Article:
Premier League Clubs Call for Lending Fund Up to $2B

    • Premier League teams are calling on the league to create a lending fund that will protect them from high interest rates from banks.
    • Teams ended the 2019-2020 season holding nearly $5.4 billion in debt.

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Premier League clubs are calling on the league to create a lending pool between $1.36 billion and $2.04 billion, so clubs can borrow money at cheaper rates than they get from banks and investment funds.

Clubs have leaned on banks such as Macquarie and Close Brothers to meet short-term obligations.

  • Clubs use “factoring deals” in which they borrow against expected revenue, such as transfer fee payments. 
  • Teams with smaller fan bases typically have less revenue and are at greater risk or relegation, and thus have to borrow at high rates. English clubs outside the Premier League are often reliant on soft loans from their owners.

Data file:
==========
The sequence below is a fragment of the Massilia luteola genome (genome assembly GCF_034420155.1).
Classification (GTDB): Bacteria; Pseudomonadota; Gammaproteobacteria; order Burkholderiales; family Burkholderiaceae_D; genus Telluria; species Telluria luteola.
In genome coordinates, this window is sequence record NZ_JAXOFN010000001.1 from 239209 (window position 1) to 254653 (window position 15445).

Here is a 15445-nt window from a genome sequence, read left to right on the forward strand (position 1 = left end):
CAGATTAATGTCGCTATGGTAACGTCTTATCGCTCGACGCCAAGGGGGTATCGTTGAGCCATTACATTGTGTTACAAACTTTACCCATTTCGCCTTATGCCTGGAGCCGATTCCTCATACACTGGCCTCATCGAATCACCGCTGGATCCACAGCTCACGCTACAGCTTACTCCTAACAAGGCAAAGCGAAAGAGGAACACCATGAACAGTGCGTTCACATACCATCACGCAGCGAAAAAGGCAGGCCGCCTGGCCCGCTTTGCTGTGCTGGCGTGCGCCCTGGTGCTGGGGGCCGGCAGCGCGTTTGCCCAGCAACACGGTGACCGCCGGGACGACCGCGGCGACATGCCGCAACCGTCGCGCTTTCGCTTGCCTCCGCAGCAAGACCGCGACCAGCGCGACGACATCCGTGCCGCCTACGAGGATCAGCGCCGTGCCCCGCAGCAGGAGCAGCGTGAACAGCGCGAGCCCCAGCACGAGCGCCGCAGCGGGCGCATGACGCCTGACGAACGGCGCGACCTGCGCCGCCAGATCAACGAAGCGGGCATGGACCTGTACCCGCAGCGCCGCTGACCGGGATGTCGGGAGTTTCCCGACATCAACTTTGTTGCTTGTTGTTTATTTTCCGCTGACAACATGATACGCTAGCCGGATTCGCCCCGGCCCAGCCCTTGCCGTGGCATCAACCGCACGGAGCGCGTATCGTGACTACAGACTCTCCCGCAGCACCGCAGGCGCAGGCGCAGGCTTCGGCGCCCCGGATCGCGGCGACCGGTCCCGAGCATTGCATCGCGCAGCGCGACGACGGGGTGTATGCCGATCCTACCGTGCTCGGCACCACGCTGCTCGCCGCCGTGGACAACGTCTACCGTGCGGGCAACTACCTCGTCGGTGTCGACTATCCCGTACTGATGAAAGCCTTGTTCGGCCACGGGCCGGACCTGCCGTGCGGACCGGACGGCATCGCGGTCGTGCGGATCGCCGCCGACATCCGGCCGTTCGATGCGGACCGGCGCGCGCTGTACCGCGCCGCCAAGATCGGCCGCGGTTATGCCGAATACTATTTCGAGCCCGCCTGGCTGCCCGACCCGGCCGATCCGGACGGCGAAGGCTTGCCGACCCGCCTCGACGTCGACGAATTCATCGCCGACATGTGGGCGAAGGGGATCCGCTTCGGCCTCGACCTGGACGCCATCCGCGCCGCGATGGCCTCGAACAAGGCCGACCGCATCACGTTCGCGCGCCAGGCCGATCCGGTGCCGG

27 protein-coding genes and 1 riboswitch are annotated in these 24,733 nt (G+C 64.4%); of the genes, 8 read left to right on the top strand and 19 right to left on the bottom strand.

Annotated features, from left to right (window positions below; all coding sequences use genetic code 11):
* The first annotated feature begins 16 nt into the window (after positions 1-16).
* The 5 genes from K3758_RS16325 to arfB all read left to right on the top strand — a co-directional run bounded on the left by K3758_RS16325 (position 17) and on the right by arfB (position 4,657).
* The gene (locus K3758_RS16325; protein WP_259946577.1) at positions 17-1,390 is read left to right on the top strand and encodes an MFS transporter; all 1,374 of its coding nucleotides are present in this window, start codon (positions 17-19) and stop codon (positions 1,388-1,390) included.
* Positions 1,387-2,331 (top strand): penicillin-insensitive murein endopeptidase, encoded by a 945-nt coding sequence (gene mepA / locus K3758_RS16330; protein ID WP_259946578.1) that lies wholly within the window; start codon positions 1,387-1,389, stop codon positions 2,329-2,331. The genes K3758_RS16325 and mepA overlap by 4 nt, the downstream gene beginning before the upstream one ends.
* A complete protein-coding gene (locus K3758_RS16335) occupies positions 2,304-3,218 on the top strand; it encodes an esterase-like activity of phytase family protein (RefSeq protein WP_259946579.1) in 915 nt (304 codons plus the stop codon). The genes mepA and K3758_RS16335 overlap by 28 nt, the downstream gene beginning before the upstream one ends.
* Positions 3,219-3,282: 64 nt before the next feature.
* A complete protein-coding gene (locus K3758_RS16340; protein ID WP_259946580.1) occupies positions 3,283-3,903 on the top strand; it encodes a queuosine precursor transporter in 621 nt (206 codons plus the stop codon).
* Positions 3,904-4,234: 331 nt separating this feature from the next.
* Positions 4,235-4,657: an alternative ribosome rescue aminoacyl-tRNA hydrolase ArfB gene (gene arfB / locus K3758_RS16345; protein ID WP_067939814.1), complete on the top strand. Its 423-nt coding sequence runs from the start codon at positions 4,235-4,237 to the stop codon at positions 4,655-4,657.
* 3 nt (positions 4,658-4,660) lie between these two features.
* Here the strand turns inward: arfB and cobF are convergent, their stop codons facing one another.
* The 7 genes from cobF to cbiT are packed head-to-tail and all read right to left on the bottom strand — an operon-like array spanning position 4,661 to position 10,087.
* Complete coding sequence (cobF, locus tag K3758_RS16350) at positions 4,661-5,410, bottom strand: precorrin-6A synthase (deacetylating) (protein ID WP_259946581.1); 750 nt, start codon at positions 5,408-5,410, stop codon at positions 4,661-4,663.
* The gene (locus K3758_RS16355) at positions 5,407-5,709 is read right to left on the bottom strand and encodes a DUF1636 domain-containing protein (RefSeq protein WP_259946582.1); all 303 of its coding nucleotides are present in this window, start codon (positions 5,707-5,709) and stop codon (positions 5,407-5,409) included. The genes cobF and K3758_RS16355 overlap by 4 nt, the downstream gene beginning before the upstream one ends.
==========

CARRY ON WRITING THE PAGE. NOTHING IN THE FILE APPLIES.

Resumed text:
• In March, MSD Partners, started by Dell Computer founder Michael Dell, lent $163.8 million to West Ham United at 9% interest, and $107.8 million to Southampton at 9.14%.

Premier League clubs collectively lost around $2.73 billion during the pandemic and held nearly $5.4 billion in net debt at the end of the 2019-2020 season. 

The league’s media deals with Sky Sports, BT Sport, BBC Sport, and Amazon are worth roughly $7 billion in total and run through 2025. DAZN is in advanced talks to purchase BT Sport, with the Premier League serving as the primary motivation for the acquisition.